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Defence procurement from Indigenous enterprises


In late October 2016 the Australian Government issued a media release highlighting the ‘spectacular success’ of its Commonwealth Indigenous Procurement Policy (CIPP), established just over 12 months prior. The Department of Defence has played a key role in this policy achievement, through its high level of engagement with the program and its status as the government department with the highest level of procurements.

According to Austender, in 2015–16 the Department of Defence (Defence) had almost 13,000 domestic contracts in progress for procuring goods and services, worth a total value of approximately $78.8 billion. As identified in the Defence Procurement Policy Manual, Defence aligns with all other Commonwealth non-corporate entities in adhering to the CIPP. This policy was established in July 2015 following publication of the Creating Parity report (Forrest Review) which recommended that Commonwealth Government procurement from first Australian businesses be increased. The CIPP replaced the previous Indigenous Opportunities Policy (IOP) established in 2011 as part of the Government’s Closing the Gap program of initiatives. The IOP essentially mandated that organisations tendering for procurements valued at more than $5 million were required to produce an Indigenous Training, Employment and Supplier Plan, formed from a generic template.  

In contrast, the CIPP has sought to significantly increase incentives for tendering organisations to procure from Indigenous enterprises. Alongside obligations for certain contracts to either be directed to Indigenous enterprises or involve minimum levels of Indigenous participation, the CIPP established targets for Commonwealth procurement from Indigenous enterprises. To be classified as an Indigenous enterprise, a business must be at least 50 per cent owned by Indigenous Australians.

Within the CIPP, the Commonwealth Government established a target to award three per cent of its total domestic contracts to Indigenous enterprises by 2019–2020, from a base target of 0.5 per cent in 2015–16. Commonwealth agencies’ progress in meeting these targets is reported on the Department of the Prime Minister & Cabinet website. For Defence, this represented a target of 70 new procurement contracts for the 2015–16 financial year. The Deputy Secretary for the Estate and Infrastructure Group within Defence, Steve Grzeskowiak, informed the Defence Estate and Base Services Summit in September 2016 that Defence had substantially exceeded its base target in relation to procurement from Indigenous enterprises, with 294 contracts awarded during 2015–16, worth a total value of approximately $146 million. Two years prior, the value of new contracts signed between Defence and Indigenous enterprises was reportedly just $1,820.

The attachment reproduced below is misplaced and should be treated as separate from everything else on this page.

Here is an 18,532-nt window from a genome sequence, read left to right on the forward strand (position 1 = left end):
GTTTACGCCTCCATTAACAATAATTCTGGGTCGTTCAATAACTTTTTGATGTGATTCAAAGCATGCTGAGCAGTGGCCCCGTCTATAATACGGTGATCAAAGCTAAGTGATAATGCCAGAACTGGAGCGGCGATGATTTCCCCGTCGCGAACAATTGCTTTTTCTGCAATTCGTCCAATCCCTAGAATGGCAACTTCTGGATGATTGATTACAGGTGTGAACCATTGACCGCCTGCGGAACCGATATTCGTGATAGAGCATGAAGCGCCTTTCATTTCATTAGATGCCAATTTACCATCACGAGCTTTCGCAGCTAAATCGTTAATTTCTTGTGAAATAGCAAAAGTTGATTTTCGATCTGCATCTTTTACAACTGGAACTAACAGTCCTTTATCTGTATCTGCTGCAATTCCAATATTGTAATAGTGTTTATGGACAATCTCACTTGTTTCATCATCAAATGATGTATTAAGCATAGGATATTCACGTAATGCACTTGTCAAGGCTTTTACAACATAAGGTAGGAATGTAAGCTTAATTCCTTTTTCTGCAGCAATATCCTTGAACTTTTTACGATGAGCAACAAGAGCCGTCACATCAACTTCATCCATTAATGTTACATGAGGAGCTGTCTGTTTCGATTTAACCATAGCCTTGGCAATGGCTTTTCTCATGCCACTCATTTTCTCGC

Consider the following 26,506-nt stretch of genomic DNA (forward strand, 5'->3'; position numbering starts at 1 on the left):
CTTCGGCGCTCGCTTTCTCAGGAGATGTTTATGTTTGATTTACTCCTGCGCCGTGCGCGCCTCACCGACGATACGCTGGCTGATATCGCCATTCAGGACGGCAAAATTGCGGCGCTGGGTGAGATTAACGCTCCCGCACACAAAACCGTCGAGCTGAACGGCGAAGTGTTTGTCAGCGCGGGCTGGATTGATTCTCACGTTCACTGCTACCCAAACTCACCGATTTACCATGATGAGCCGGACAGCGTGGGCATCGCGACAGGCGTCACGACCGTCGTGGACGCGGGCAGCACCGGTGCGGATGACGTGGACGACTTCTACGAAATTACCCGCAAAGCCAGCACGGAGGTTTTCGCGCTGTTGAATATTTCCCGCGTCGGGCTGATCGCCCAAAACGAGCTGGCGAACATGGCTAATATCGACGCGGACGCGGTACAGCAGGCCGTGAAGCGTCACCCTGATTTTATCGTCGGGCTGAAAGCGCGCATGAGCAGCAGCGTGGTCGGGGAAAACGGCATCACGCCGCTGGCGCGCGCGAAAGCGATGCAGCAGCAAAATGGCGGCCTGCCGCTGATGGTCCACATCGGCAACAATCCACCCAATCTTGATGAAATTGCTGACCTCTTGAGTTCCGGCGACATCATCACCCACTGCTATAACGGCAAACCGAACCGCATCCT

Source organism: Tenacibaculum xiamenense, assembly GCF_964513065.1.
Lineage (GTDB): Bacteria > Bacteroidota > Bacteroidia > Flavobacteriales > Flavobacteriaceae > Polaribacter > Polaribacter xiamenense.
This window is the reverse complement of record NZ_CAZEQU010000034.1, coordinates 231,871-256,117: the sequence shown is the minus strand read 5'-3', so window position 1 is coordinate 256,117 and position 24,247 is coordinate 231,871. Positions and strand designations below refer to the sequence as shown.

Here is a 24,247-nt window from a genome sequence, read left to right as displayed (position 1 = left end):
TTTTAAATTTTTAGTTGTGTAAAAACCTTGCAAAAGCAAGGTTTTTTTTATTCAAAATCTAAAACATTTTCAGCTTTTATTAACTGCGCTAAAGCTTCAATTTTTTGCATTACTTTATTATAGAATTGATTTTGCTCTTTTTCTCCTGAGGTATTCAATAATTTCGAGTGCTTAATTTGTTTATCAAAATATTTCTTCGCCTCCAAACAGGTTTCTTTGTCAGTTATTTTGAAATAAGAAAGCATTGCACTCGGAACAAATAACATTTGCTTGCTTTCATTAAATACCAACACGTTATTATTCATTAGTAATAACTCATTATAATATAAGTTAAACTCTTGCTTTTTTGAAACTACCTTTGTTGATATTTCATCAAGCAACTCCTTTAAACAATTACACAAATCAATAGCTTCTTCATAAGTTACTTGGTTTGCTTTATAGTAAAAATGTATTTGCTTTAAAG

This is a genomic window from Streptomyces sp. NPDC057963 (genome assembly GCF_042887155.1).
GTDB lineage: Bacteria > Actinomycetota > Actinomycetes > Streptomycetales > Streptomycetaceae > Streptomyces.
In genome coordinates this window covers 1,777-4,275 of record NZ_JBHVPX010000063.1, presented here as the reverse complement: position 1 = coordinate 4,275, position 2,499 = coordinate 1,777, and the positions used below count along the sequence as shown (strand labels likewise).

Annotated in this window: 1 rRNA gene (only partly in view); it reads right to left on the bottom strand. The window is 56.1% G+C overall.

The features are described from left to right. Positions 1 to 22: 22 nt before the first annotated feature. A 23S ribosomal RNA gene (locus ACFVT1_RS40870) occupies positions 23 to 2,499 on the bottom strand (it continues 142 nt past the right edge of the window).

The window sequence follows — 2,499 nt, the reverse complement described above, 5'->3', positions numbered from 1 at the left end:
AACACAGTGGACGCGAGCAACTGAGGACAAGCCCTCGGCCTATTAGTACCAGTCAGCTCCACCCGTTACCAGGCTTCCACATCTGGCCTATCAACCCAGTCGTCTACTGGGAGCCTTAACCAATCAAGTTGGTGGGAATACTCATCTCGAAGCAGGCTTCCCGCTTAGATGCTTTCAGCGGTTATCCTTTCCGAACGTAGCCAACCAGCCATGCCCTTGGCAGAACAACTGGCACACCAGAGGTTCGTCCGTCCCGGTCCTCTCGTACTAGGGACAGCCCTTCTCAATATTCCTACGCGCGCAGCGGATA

Another mechanism supporting Defence procurement through Indigenous enterprises is Exemption 17 of the Commonwealth Procurement Rules (CPR). Exemption 17 asserts that certain mandatory procurement procedures in the CPR do not apply if the procurement is from a small to medium enterprise (fewer than 200 full-time employees) with at least 50 per cent Indigenous ownership. Defence was the first government department to use Exemption 17, when it announced in June 2014 that the Indigenous enterprise Pacific Services Group Holdings had been appointed as the head contractor for refurbishment works at the Sydney naval base HMAS Waterhen. This contract, worth up to $6 million, also reportedly benefited at least five other Indigenous enterprises which formed part of the contract’s supply chain.

Defence’s increased emphasis on procurement from Indigenous enterprises has also been demonstrated in its most recent Reconciliation Action Plan (RAP) 2015–2018. While the previous 2010–2014 RAP made no reference to Defence procurement through Indigenous enterprises, the current version specifically highlights ‘providing Indigenous businesses with contracting opportunities’ as a key area in which ‘Defence can contribute to the national efforts in closing the gap of Indigenous disadvantage’. The RAP also committed Defence to establishing a Defence Indigenous Procurement Working Group by March 2016. Additionally, in its response to the 2015 ANAO report Procurement Initiatives to Support Outcomes for Indigenous Australians, Defence noted its development of an Indigenous supplier engagement strategy and establishment of a single access point for Indigenous suppliers into Defence.

The growing relationship between Defence and Indigenous enterprises has been particularly supported by the organisations Supply Nation and the Indigenous Defence Consortium (IDC), which work to promote Indigenous businesses and facilitate opportunities for them to connect with Defence. In mid-2016 the IDC strengthened its presence in South Australia, signing memorandums of understanding with the University of South Australia and the SA Defence Teaming Centre. At this time Prime Minister Malcolm Turnbull acknowledged the CIPP’s progress as being ‘particularly driven by Defence’, and specifically highlighted the IDC’s role in furthering this engagement.

Ultimately, Defence will be required to establish 420 contracts with Indigenous enterprises by 2020 to achieve its three per cent goal. Given Defence’s initial success in increasing engagement with Indigenous enterprises, it is well on the way to attaining this goal. The full list of current and future CIPP procurement targets/achievements by portfolio is published on the Department of the Prime Minister and Cabinet website.        

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